“The Government’s economic and fiscal strategy is underpinned by its commitment to fairness”.
I would have thought that anyone looking at the proposal would find it very difficult to say that it does not have a core of fairness within it. It is directed towards an industry, the banking industry, which was partly responsible for the economic crisis we face, the impetus for which was people in that industry being given incentives to behave in a reckless way that led to the kind of borrowing and lending that created our current difficulties. They were bailed out by the taxpayer, with bonuses then being paid out of that bail-out. I would have thought that on the grounds of fairness alone, Government Members would see at least some merit in the arguments for the proposal which have been advanced.
I have often heard it said, not only by Labour Members, but particularly by Government Members who are close to small businesses—perhaps many of their supporters are small business owners—that the banking industry has strangled those businesses in the middle of the recession, refusing to lend to them even when there are good, viable propositions and putting the squeeze on them when they most needed liquidity. I would have thought that Government Members would have some sympathy for a proposal that said to them, “We cannot reward people at the top of an industry who are destroying, squeezing and making it difficult for the businesses that many of you would regard as your supporters”, yet they seem to be opposed to it.
The hon. Gentleman is making a very powerful speech. Has he had the same conversations as I have with lower-paid bank clerks and bank staff who are equally appalled by the excesses of their extremely well-remunerated paymasters right at the top of the organisation? They would look at this amendment and think that it is completely fair and should be delivered for them, as well as for us.
The hon. Gentleman brings me to my next point. Even some within the banking industry would say that there is no economic rationale for the obscene bonuses that are given at the top of the industry, and that there is no necessity for those bonuses to make it work efficiently. On a weekly basis, businesses and individuals come to me and say that if anything is strangling growth and the potential for it, in the economy today, it is the performance of the banking industry. When I hear about of some of these bonuses, I wonder what they are being paid for. They are certainly not being paid because the banking industry is performing well in helping to grow the economy and lift us out of recession.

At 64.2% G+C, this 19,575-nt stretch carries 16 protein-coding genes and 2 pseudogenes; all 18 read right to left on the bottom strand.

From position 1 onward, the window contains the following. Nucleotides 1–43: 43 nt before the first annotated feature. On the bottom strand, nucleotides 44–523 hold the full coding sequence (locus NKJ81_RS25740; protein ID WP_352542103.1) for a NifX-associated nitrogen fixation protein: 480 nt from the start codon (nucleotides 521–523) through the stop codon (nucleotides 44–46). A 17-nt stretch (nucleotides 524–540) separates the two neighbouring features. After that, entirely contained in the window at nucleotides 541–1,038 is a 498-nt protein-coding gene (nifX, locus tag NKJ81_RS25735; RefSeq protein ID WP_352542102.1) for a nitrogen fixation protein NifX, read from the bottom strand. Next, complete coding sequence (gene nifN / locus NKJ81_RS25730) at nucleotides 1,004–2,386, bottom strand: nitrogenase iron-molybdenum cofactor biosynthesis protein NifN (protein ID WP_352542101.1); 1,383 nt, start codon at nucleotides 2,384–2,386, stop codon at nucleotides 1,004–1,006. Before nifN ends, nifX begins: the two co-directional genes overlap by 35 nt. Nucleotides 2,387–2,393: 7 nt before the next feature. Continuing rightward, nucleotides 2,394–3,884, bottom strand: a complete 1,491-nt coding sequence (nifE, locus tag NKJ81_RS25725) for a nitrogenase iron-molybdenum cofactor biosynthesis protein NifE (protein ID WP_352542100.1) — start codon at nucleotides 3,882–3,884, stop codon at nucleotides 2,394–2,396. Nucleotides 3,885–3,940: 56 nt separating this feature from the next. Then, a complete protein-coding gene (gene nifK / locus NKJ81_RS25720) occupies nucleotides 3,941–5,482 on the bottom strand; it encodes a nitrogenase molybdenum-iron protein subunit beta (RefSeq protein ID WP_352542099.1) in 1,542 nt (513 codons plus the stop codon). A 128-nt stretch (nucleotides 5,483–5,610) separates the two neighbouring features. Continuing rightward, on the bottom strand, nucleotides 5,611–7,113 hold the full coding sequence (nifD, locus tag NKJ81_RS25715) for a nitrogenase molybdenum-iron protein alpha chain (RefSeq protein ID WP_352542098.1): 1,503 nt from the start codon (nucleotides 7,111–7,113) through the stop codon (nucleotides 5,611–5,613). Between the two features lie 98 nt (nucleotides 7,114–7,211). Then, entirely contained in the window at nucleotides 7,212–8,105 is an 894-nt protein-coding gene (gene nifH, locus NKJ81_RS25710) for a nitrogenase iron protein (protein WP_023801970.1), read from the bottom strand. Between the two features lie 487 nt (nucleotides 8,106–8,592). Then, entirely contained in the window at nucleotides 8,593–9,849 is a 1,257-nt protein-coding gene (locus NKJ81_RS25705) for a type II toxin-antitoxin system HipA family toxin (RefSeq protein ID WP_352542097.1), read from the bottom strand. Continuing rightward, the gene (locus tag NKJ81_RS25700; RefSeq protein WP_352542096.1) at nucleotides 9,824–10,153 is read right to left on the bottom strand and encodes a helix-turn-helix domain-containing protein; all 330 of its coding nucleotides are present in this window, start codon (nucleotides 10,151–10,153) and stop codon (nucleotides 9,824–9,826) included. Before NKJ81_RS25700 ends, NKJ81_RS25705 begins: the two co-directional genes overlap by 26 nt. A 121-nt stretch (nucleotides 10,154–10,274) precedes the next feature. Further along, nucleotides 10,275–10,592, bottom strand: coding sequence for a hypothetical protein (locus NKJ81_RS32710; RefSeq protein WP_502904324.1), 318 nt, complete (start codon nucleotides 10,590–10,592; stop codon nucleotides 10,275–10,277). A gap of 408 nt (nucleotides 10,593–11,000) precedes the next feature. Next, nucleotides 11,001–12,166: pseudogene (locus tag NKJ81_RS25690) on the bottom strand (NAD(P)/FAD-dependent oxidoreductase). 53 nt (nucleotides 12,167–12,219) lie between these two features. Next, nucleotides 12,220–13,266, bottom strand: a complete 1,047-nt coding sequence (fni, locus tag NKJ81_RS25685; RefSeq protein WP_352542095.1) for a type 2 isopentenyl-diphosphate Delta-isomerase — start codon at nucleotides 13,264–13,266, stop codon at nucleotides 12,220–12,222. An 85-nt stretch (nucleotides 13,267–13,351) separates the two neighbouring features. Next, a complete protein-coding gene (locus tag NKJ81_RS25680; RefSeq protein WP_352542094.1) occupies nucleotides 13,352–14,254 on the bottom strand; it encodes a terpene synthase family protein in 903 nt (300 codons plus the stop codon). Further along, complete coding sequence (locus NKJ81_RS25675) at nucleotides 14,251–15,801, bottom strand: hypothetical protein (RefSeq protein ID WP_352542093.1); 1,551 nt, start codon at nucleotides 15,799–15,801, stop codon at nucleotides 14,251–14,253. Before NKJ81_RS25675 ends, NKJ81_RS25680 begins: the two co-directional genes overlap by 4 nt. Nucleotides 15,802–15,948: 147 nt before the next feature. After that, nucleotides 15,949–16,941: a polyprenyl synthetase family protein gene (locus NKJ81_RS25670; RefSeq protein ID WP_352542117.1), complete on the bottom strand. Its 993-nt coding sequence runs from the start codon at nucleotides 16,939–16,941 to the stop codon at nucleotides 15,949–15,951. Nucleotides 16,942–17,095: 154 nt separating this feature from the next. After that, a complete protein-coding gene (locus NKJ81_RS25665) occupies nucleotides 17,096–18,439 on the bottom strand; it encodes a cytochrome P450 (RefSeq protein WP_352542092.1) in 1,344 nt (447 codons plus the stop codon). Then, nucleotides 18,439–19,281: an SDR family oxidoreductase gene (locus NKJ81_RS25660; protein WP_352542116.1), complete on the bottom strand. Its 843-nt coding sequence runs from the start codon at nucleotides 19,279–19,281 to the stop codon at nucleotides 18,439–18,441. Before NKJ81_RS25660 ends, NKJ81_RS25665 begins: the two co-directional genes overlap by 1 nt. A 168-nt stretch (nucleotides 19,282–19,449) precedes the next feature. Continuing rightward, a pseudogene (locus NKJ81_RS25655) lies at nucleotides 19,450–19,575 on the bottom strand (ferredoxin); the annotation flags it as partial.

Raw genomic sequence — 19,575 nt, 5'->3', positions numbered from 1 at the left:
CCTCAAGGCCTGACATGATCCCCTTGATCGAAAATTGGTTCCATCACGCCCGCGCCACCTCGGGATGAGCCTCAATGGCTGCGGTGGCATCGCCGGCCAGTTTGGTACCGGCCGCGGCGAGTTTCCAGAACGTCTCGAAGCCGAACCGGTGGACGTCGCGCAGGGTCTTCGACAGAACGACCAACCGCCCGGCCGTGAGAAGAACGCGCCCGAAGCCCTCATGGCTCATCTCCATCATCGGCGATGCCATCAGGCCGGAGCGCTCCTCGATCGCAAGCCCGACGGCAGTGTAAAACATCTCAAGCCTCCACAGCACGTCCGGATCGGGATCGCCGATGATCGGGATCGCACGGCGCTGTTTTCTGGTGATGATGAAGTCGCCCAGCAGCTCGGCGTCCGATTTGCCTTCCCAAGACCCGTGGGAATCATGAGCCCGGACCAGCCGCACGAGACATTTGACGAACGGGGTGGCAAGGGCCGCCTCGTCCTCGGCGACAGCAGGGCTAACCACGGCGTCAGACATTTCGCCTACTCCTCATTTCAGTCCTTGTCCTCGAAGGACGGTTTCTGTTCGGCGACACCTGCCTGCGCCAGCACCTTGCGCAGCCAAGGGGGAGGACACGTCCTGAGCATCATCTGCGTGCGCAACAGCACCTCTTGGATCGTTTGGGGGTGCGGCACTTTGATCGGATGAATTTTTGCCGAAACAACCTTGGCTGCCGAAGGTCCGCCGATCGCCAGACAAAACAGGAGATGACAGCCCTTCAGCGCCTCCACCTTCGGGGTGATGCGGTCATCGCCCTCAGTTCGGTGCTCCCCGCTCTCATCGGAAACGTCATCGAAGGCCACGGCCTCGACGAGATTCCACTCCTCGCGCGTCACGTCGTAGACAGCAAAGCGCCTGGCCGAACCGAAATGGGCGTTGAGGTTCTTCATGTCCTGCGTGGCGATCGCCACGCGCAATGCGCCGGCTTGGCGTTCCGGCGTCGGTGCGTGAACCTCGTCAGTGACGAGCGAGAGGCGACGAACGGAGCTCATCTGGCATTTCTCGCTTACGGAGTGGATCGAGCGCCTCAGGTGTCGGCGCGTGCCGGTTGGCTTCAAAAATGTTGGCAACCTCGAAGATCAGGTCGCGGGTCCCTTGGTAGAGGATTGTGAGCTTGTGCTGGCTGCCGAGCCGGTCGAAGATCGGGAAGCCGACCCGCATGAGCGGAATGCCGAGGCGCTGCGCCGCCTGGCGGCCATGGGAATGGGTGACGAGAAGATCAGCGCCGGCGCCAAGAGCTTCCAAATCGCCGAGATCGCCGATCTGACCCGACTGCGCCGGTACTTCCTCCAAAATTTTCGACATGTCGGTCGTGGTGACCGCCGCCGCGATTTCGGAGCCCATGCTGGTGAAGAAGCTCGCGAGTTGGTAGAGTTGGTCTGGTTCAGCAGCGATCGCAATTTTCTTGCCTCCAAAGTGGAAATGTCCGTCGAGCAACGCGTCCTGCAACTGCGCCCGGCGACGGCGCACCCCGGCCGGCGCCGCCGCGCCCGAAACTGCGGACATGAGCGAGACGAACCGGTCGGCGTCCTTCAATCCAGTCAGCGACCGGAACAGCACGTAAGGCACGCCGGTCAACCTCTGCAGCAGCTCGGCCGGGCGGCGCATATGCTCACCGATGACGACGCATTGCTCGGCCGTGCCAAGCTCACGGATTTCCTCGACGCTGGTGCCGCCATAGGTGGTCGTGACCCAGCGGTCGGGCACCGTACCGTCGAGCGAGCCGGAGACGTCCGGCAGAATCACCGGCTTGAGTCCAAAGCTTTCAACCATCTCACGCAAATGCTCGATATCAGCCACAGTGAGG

The hon. Gentleman is making a very powerful point. However, that is exactly why some of us have spent the past nine months on the Parliamentary Commission on Banking Standards examining the problems he is talking about. It is why the Government introduced the Financial Services Act 2012 in order to repair the regulatory environment and to establish the Financial Policy Committee to look at the instability in the system that can come about as a result of perverse incentives from bonuses. It is why the Government are currently taking the Financial Services (Banking Reform) Bill through Parliament. A huge amount is being done for exactly the reasons he mentions.
And yet the situation continues. Despite all that, we do not see any change.
Some of the arguments advanced by Government Members, mainly through interventions, as to why the proposal is a bad idea, have become increasingly desperate as the debate has progressed. I believe that this should be done, first, on the basis of fairness, and secondly, because it has some potential for changing behaviour, and that ought to be given serious consideration.
The first argument was to say, “If we do this, we will be taking money out of the economy.” What do these people who get the bonuses do with them? Are they generating additional expenditure in the economy? If someone gets a bonus of £1 million, are they likely to spend it? We all know, and it is well evidenced in economic theory, that the more money we get, the higher the proportion of that additional income we tend to save—it does not contribute to the economy. During the Budget, the Chancellor said that the poor performance in the economy was because consumer spending had been suppressed and was not what had been anticipated. When I hear the argument that discouraging these bonuses, or taking them back in the form of tax, removes spending power from the economy, I find it rather bizarre.
The hon. Gentleman is reinforcing a point that I touched on earlier. In Plymouth, we are losing £16 million a year in benefits, and the people who usually get those benefits are poor and would spend the money in their local areas, not on foreign holidays or by putting it into bank accounts.
Although saving is, of course, good in any economy, the important question at the moment is: how do we generate spending? The hon. Lady has reinforced the point that if money goes to unemployed people they are likely to spend 100% of that income, but someone who gets a £1 million bonus is likely to save 90% of it—perhaps more—so it will not be injected into the economy. I do not think that the argument that the amendment would remove money from the economy and, somehow or other, deflate it stands up to scrutiny.